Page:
Gustavo Lagos, by contrast, says that "the future of copper in Chile can be splendid, significant, or plain irrelevant or negative, depending on how we handle it as a nation. Our development does not depend on foreign companies, nor imperialism, nor ghosts from our past; it depends on whether we do things properly."
This, he says, means maintaining the present tax rates to ensure private investment over the coming years, drawing greater talent into the industry, removing barriers so that transnational mining companies can bring in technological innovation, and improving the management of CODELCO to increase its competitiveness, "because there are signs that it may not be competitive in the future."
Due to the high prices, the industry’s contribution to gross domestic product (GDP), measured at current prices, rose from 8.3 percent in 2003 to 23 percent in 2006.
In 2006, CODELCO contributed 9.2 billion dollars to the state coffers – over 20 percent of total revenue. And in 2007, the state received some 16 billion dollars from CODELCO profits and taxes on private mining companies.
But the state mining company faced a series of labour conflicts in 2007, led by subcontracted workers who want equal wages and benefits to those of company employees doing the same jobs.
The latest tension broke out late last year, when the Labour Ministry, which had completed a review of subcontracting practices in the mining industry, ordered CODELCO to directly hire 5,000 workers who are subcontracted in contravention of the recent Subcontracting Law.
CODELCO refused, and has appealed in court.
On Jan. 3, subcontracted mineworkers held protests demanding that the Labour Ministry’s ruling be implemented. Two hundred protestors were arrested.
Lagos says that subcontracting workers is one of the reasons for CODELCO’s loss of productivity. Caputo, in turn, says that the subcontracted workers’ demands are fair, because of their low pay and the physically demanding nature of work in the mining industry.
Caputo also says that "there is a scramble for plunder going on within CODELCO. Former CODELCO employees are now owners of contracting firms, and some politicians are also involved in outsourcing."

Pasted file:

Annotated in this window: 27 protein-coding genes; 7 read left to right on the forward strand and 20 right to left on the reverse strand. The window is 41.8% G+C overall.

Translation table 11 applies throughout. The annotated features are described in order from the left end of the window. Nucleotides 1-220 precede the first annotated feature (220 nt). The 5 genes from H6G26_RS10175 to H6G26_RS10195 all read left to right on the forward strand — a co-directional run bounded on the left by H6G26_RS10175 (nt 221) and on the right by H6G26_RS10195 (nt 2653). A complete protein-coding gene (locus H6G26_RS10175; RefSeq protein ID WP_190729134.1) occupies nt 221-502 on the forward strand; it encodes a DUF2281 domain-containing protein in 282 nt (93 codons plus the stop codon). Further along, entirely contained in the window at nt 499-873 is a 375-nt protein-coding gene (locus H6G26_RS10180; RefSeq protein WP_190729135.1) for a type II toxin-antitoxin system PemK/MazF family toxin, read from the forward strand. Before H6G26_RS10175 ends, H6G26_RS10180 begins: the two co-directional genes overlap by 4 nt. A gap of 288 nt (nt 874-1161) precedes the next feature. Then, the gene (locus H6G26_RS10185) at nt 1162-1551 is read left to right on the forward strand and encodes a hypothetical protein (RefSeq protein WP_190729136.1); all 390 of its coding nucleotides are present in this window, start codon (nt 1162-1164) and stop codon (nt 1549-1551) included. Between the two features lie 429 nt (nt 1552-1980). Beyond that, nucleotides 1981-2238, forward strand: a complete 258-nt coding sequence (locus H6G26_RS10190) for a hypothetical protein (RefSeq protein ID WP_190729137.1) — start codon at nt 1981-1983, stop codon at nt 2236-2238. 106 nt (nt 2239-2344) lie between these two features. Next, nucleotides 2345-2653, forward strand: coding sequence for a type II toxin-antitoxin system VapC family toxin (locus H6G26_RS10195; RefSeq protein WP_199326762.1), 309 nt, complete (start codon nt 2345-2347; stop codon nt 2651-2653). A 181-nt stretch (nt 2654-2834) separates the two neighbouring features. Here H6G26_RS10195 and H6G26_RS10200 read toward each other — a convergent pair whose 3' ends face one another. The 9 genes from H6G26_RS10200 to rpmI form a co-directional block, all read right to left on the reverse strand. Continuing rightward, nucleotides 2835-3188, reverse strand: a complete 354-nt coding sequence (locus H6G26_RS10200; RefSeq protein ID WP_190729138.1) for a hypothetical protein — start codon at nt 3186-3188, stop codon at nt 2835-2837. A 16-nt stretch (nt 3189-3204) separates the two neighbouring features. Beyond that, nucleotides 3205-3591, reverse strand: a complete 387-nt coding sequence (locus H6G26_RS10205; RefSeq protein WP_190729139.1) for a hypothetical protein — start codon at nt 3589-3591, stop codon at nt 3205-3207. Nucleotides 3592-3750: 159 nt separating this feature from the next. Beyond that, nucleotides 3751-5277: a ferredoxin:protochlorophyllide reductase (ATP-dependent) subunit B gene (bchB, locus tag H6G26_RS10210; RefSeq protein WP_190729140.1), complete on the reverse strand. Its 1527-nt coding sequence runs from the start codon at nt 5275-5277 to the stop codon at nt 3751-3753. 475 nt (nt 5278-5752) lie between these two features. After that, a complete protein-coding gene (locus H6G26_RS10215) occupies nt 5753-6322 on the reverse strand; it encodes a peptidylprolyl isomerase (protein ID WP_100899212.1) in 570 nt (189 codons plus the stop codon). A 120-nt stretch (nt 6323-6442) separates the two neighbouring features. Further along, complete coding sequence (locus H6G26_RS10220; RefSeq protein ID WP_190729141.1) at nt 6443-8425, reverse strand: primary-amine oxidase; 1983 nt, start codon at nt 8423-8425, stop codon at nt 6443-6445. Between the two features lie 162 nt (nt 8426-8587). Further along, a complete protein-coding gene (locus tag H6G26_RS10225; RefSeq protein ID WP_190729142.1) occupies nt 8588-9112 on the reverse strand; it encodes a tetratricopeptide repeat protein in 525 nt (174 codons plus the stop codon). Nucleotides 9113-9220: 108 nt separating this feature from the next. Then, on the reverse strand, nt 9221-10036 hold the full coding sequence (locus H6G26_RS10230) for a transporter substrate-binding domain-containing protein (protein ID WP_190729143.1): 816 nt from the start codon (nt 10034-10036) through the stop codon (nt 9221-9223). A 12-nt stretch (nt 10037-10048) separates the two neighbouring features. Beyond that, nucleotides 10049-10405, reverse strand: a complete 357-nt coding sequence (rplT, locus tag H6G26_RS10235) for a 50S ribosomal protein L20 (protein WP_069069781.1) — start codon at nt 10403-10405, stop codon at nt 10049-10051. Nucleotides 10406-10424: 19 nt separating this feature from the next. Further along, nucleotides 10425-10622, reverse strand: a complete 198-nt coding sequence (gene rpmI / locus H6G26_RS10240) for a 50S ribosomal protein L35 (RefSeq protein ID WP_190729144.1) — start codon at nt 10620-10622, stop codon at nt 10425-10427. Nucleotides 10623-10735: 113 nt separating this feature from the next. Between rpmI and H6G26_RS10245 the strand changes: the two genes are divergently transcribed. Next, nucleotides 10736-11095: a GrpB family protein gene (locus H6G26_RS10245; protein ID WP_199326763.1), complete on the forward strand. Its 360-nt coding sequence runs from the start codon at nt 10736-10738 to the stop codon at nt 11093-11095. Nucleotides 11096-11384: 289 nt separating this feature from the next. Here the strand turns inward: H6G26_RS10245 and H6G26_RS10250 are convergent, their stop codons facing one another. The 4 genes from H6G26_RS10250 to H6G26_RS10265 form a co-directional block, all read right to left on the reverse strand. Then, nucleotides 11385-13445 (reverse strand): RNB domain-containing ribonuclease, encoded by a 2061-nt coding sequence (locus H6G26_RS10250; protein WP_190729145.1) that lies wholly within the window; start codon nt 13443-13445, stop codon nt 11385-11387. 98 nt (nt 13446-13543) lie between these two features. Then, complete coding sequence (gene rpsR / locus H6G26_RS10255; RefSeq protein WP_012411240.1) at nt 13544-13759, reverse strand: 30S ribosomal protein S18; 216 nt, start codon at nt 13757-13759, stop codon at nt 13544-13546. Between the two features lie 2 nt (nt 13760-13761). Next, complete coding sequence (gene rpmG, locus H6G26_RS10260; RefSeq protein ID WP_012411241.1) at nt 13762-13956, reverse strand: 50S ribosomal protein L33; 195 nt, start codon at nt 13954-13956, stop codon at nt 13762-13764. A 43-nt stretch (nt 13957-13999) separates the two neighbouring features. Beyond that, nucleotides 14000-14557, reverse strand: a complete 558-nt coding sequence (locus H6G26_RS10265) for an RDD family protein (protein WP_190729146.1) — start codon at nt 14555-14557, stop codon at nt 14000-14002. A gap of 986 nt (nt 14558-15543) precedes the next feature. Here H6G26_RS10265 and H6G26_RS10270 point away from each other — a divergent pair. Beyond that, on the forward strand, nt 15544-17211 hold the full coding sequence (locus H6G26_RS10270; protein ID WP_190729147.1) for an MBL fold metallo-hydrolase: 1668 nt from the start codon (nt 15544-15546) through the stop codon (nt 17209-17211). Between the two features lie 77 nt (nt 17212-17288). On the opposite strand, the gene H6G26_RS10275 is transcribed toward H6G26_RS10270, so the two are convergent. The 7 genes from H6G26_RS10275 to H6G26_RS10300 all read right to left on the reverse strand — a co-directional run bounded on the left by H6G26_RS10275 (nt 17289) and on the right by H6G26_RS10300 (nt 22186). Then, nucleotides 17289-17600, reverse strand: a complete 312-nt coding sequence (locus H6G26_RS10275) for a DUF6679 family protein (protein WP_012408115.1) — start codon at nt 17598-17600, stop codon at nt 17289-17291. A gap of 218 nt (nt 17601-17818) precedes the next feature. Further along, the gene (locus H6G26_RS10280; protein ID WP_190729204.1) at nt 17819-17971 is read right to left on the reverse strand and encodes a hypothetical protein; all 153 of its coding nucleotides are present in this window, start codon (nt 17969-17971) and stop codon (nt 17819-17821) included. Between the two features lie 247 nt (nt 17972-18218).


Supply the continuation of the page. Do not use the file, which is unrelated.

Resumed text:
The Mining Ministry’s public report for 2007 says that mining development has brought about considerable poverty reduction. "The mining regions of Tarapacá, Antofagasta and Atacama have poverty levels that are below the national poverty rate" of 13.7 percent, it says.
Mining has generated more and better jobs, development of physical infrastructure, opportunities for companies to supply goods and services and the incorporation of new technology, among other benefits, it says.
Among the proposals made by political and social sectors on how to make the most of the boom are improvements in education, investing in public capital goods (mainly in the health sector), supporting small and medium-sized businesses and spending more on the regions.
In May, Bachelet announced that an additional 600 million dollars from copper earnings would be spent on education in 2008, but the government’s economic policy is mainly based on investing savings abroad.
Caputo complained that private mining companies made profits of nearly 20 billion dollars in 2006, which according to his calculations were equivalent to 17 percent of the country’s GDP, 75 percent of the national budget, and twice the combined budgets of the Health and Education Ministries.
In his view, the specific tax on mining approved in 2005 is too low. For 2007, it brought in revenues of approximately 670 million dollars, which are to be spent on technological innovation and development.
"The Chilean state has no national development plan. That word (plan) is prohibited. Everything is left up to the market. Everyone talks about improving productivity factors, such as human capital, and generating conditions for higher productivity. But that isn’t enough," said Caputo.
According to Lagos, labour strife as well as international turbulence caused by the U.S. mortgage crisis may affect copper prices in 2008.